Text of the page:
• The FROM clause must specify only one updateable table; that is, the view must have a single source table for which the user has the required privileges. If the source table is itself a view, then that view must meet these criteria.
  • Each select item must be a simple column reference; the select list cannot contain expressions, calculated columns, or column functions.
  • The WHERE clause must not include a subquery; only simple row-by-row search conditions may appear.
  • The query must not include a GROUP BY or a HAVING clause.

The basic concept behind the restrictions is easier to remember than the rules themselves.

For a view to be updateable, the DBMS must be able to trace any row of the view back to its source row in the source table. Similarly, the DBMS must be able to trace each individual column to be updated back to its source column in the source table.

If the view meets this test, then it’s possible to define meaningful INSERT, DELETE, and UPDATE operations for the view in terms of the source table(s).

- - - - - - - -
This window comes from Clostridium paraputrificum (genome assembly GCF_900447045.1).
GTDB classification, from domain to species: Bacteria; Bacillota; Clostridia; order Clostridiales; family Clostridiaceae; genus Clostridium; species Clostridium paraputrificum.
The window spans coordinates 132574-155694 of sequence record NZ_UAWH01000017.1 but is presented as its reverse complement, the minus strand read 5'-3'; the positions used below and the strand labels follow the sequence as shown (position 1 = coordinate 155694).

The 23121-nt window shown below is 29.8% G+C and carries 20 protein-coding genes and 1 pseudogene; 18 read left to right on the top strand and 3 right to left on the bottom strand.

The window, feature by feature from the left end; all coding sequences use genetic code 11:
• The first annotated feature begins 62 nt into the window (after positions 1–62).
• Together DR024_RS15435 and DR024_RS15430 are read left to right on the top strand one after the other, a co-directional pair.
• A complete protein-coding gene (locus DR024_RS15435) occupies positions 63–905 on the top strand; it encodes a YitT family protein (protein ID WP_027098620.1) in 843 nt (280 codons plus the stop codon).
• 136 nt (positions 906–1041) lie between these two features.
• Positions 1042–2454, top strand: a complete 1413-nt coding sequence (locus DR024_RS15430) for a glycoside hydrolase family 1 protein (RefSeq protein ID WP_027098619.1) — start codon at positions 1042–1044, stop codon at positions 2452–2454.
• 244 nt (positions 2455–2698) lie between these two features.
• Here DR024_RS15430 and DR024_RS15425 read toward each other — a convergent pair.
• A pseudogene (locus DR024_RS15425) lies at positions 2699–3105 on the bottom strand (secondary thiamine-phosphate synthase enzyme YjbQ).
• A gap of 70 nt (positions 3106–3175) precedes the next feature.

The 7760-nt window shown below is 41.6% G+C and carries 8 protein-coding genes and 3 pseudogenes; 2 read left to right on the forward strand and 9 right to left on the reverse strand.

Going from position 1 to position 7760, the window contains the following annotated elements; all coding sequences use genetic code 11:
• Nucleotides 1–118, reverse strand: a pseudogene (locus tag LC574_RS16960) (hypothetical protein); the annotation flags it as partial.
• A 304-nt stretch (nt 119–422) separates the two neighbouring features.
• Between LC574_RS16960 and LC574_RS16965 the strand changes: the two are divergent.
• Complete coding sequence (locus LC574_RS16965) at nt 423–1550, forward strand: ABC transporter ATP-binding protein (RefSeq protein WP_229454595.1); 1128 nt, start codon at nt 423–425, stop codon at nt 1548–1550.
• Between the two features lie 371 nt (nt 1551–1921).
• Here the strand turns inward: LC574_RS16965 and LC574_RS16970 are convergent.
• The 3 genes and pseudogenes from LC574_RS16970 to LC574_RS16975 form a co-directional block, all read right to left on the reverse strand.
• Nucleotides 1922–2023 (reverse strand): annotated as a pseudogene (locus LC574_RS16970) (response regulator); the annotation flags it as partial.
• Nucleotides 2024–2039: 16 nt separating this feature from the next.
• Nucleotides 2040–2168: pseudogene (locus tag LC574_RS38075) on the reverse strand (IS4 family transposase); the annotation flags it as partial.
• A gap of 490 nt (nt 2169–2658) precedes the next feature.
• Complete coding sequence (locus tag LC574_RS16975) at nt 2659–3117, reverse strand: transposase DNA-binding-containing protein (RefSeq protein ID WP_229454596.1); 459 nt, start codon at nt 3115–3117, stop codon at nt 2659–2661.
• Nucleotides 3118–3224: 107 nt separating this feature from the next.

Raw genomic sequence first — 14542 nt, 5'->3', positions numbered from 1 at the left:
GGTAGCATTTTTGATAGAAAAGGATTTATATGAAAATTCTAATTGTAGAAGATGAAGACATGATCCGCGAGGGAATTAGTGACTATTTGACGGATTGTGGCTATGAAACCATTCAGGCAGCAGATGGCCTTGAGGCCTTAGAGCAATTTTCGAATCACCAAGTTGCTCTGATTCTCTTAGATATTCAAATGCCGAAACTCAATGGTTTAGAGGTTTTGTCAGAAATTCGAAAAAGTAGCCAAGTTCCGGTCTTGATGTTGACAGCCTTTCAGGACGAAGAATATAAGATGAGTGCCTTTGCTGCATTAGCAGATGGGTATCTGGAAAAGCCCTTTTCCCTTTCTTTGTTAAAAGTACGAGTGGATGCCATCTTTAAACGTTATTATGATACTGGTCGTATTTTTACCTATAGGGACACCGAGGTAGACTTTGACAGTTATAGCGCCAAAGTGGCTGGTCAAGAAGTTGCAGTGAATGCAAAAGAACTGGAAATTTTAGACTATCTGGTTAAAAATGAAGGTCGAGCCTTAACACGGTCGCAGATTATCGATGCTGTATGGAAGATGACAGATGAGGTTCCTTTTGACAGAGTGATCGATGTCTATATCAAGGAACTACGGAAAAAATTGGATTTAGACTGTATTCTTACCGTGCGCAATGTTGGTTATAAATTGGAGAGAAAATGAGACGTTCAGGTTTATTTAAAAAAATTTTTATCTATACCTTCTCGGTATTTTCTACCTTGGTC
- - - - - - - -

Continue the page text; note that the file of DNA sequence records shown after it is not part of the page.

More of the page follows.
2. View Updates in Commercial SQL Products

The SQL1 standard rules on view updates are very restrictive. Many views can be theoretically updated but do not satisfy all of the restrictions. In addition, some views can support some of the update operations but not others, and some views can support updates on certain columns but not others. Most commercial SQL implementations have view update rules that are considerably more permissive than the SQL1 standard. For example, consider this view:

Create a view showing the sales, quota, and the difference between the two for each salesperson.




The SQL1 standard disallows all updates to this view because its fourth column is a calculated column. However, note that each row in the view can be traced back to a single row in the source table (SALESREPS). For this reason, DB2 (and several other commercial SQL implementations) allows DELETE operations against this view. Further, DB2 allows UPDATE operations on the EMPL_NUM, SALES, and QUOTA columns because they are directly derived from the source table. Only the DIFF column cannot be updated. DB2 does not allow the INSERT statement for the view because inserting a value for the DIFF column would be meaningless.